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Hurt is the Lesson, Wisdom is the Blessing

Oct 20, 2023

As human beings, we embody a microcosm of the vast universe itself. To truly embrace this existence from both scientific and spiritual perspectives, we must recognize that life is a continuous dance
between light and dark, sacred and profane, order and chaos.

These apparent conflicts manifest not only in our external reality but also, most profoundly, within the depths of our individual psyches. Without understanding, these inner struggles can become daunting

It's essential to acknowledge that, in some spiritual traditions, particularly in Christian Mysticism, the darker moments in our inner lives are considered essential for spiritual growth and psychological evolution. This phase is often referred to as the "dark night of the soul."

In "The Gift of Change," Marianne Williamson teaches us that the crucifixion and the tomb experience were crucial precursors to the resurrection of Jesus Christ. Marianne goes further to explain that
"crucifixions take us into the darkness of the soul, where we wrestle with the demons of shame and loathing," whether these demons are internal or projected by others during difficult times. She emphasizes that it's at this point that we are challenged to let go of judgment and

Nature, as our greatest teacher, does not differentiate between light and dark, sunshine and hurricane, as inherently good or bad. Nature simply provides what the Earth requires, and what needs to be
cleansed is ultimately swept away. For instance, from an Eastern philosophical perspective, even the destructive power of hurricanes like Harvey can be seen as rajasic/tamasic (powerfully active and
destructive). By viewing such natural phenomena as necessary components of ecological balance, we might interpret their effects as both rajasic/tamasic and sattvic (harmonious and balancing), serving
as a means to achieve overall equilibrium.

Gregg Braden, in "Secrets of the Lost Mode of Prayer," teaches us that "hurt is the lesson, wisdom is the blessing." So, during those times when we feel most uncertain, wrong, profoundly isolated, and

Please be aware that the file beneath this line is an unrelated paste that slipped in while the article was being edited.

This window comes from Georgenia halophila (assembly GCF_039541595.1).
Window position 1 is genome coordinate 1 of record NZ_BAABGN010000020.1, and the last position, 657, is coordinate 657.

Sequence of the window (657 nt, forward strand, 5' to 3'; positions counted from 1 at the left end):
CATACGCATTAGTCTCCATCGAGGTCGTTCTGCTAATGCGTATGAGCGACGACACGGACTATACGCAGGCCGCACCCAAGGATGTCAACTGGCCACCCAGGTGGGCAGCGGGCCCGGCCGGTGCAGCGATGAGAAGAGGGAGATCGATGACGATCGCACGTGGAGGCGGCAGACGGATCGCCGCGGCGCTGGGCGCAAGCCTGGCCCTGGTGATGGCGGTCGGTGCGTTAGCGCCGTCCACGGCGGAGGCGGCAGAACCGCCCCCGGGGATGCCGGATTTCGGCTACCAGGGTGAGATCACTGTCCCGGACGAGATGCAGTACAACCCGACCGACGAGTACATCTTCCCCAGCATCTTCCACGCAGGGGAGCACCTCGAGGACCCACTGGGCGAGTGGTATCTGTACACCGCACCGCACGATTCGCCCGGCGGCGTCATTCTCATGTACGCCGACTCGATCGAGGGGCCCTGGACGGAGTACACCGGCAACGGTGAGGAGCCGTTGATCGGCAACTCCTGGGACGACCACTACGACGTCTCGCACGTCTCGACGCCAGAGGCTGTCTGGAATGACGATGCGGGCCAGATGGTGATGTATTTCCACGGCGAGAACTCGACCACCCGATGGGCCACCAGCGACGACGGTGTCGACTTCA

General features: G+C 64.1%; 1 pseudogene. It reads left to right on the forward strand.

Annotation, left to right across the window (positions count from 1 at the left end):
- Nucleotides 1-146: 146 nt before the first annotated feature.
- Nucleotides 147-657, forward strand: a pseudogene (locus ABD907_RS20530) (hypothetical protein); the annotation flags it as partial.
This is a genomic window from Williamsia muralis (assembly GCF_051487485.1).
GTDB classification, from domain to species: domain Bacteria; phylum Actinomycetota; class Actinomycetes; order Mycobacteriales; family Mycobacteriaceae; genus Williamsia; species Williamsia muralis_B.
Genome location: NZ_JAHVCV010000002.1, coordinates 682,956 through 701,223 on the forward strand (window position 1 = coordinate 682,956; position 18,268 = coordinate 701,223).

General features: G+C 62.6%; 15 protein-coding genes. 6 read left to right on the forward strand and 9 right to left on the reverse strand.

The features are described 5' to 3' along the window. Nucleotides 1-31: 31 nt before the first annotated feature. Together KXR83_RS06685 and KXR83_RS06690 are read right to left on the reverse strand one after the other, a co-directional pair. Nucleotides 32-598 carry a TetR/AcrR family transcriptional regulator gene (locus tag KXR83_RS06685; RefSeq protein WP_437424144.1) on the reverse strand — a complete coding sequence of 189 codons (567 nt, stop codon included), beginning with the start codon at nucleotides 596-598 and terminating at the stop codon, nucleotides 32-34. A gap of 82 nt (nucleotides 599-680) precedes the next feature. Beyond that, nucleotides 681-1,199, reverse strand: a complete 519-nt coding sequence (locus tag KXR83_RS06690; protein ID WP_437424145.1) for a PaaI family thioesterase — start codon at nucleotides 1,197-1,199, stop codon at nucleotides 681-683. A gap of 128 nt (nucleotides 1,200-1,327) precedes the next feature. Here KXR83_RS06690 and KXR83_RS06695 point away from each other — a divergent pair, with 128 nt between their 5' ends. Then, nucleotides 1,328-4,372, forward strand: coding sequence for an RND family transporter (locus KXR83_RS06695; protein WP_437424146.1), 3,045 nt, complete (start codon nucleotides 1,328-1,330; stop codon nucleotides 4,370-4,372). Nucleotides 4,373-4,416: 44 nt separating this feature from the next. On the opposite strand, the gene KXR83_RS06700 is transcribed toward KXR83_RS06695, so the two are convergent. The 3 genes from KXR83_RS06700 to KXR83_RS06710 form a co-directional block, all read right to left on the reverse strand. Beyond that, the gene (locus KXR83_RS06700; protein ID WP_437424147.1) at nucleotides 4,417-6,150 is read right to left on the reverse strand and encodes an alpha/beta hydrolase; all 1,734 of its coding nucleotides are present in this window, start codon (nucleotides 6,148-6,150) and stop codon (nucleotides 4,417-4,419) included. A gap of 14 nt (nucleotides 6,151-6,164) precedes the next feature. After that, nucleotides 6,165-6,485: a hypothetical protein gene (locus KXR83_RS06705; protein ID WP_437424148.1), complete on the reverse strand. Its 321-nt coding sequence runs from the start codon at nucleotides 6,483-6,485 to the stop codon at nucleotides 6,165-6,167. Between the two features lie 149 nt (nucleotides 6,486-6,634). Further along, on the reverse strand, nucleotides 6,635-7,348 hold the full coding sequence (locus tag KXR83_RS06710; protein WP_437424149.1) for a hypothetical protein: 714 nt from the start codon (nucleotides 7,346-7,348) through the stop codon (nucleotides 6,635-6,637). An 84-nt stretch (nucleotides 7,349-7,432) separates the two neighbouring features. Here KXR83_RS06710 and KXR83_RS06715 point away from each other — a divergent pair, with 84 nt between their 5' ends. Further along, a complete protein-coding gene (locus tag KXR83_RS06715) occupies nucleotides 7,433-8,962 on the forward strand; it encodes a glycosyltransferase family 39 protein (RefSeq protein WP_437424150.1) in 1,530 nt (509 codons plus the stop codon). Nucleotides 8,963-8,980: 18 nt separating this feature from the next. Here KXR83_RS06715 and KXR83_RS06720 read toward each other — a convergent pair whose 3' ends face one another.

alone, could they, in fact, be moments we must learn to embrace?

What if we could genuinely shift our perspective and wholeheartedly accept these dark times as integral to the beautifully imperfect journey towards resurrection, self-realization, and the unveiling of truth and bliss? What if we adopted a sattvic approach to the dark night, releasing any resistance to this "crucifixion and tomb time" and instead viewing it as a shedding of prejudice, self-loathing, fear of
failure, and hurt?

This would imply that we become more proactive during these challenging periods, nurturing a sense of humility and acceptance. By embracing doubt and fear, we would empower ourselves to face adversity with determination, relinquishing attachment to the fruits of our actions, cultivating an observer's mind, and finding purpose in the service of love.

Imagine challenging yourself to live passionately for a cause you believe in, working in a way that allows you to confront fear head-on. Consider these moments as opportunities to bravely navigate
perceived failures and evolve into the Warrior of Light and Sage you are steadily becoming.
Take inspiration from figures like Mother Teresa, who, during her own dark nights, used these experiences as motivation to continue loving and serving others. I personally believe that it is possible, having battled depression myself, that the many individuals grappling with this syndrome could find solace and empowerment by interpreting it as a vital step toward their own resurrection, leading to the revelation of total bliss and love.

My personal practice of loving more during my darkest nights fuels my desire to teach and offer whatever I can to serve others. The profound privilege of being a yoga teacher and a leader in the RY
community provides me with opportunities to be an alchemist, transforming my own darkness into a guiding light for others. For this, I am deeply grateful to the kula of Rasa Yoga and all the beings I
encounter who allow me to share the light with them. It is a precious gift from the divine, one that I do not take lightly.

With Infinite Love,
Padma Shakti